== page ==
Sea-Level Reconstructions at subsiding coastlines in New Zealand Project Description Satellite and tide-gauge observations from around the globe show sea level rising at accelerating rates that are projected to continue. Whilst the underlying causes are well understood, much less certain is how different coastal areas will be affected. In tectonically active New Zealand, subsiding coastal areas will exacerbate the effects of ice melt and thermosteric expansion. Recent GPS observations provide a basis for constraining vertical land movement (VLM) and targeting high-risk coastlines, but – much like the recent sea-level observations – they need to be evaluated in a longer term context. For example, we do not know if the direction of VLM observed at one locality has been maintained beyond the few decades for which observations exist.

This project aims to address the problem with a two-pronged approach. First, it will compare existing decadal (instrumental) and centennial (geological) records for sea-level change in New Zealand with recent GPS observations for VLM to provide a national scale assessment of the tectonic impacts of recent sea-level rise. Second, and guided by this first task, the project will develop new centennial-scale sea-level reconstructions at a small number of targeted sites where VLM is likely to have been significant. This second phase of the project will include a substantial amount of fieldwork and labwork, applying proxy methods for reconstructing sea-level change from microfossils (foraminifera and, possibly, diatoms) preserved in salt-marsh sediments.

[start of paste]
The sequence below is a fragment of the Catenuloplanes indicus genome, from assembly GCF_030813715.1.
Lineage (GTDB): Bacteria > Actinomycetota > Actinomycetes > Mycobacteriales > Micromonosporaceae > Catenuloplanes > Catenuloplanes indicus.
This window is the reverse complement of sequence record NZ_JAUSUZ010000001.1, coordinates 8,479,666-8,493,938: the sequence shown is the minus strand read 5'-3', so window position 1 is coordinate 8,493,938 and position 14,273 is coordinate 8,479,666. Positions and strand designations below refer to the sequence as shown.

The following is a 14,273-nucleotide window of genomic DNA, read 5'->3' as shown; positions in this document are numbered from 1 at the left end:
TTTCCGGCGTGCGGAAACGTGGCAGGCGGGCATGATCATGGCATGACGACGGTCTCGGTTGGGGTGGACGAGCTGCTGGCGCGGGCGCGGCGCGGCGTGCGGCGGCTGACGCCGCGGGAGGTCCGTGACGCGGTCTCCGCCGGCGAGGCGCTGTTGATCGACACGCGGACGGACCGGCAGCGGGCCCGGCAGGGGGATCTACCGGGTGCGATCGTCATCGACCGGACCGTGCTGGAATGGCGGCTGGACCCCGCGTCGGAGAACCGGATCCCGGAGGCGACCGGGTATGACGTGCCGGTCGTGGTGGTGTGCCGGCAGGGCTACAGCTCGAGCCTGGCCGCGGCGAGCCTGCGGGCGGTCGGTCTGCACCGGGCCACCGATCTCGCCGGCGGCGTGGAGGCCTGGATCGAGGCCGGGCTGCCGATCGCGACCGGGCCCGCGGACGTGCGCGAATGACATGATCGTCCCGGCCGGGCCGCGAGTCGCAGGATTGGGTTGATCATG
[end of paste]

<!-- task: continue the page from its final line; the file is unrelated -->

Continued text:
The outcomes of this PhD project will inform local sea-level projections and, more generally, coastal infrastructure providers, national policy statements and hazards and planning guidance documents. This project is also part of a much wider research programme aimed at determining how future sea-level rise will affect New Zealand’s coasts.

The studentship will be based at Victoria University of Wellington, but with provision to work for ca. 3 months at University of York, UK. Depending on available skills and experience, the successful applicant will receive training in palaeoecological techniques, modelling, dating methods, and field techniques. The supervisory team includes Victoria supervisors Prof. Rewi Newnham and Dr Andrew Rees (New Zealand Quaternary, modelling and statistical analysis) and Prof. Roland Gehrels at the University of York (UK) (sea-level reconstruction and salt-marsh geology). The project is open to students with a Masters degree in Physical or Environmental Geography, Geology, Environmental Science or a closely-related subject. Relevant field and lab skills and interests in sea-level and climate change are obviously a plus. Experience in using R for analysing environmental data would be beneficial.

Funding Notes and Application Procedure:

Fully funded for 3 years, the studentship covers an annual stipend of $NZ25,000, research costs, and tuition fees. Studentships are available to non-resident New Zealand students (language requirements apply for non-native English speakers).

To apply, please send CV, a brief (one page max.) account of why this position interests you and the names of two academic referees who we may contact in support of your application. Applications close: April 30th 2018 Further inquiries to Rewi Newnham: rewi.newnham@vuw.ac.uk or Roland Gehrels: roland.gehrels@york.ac.uk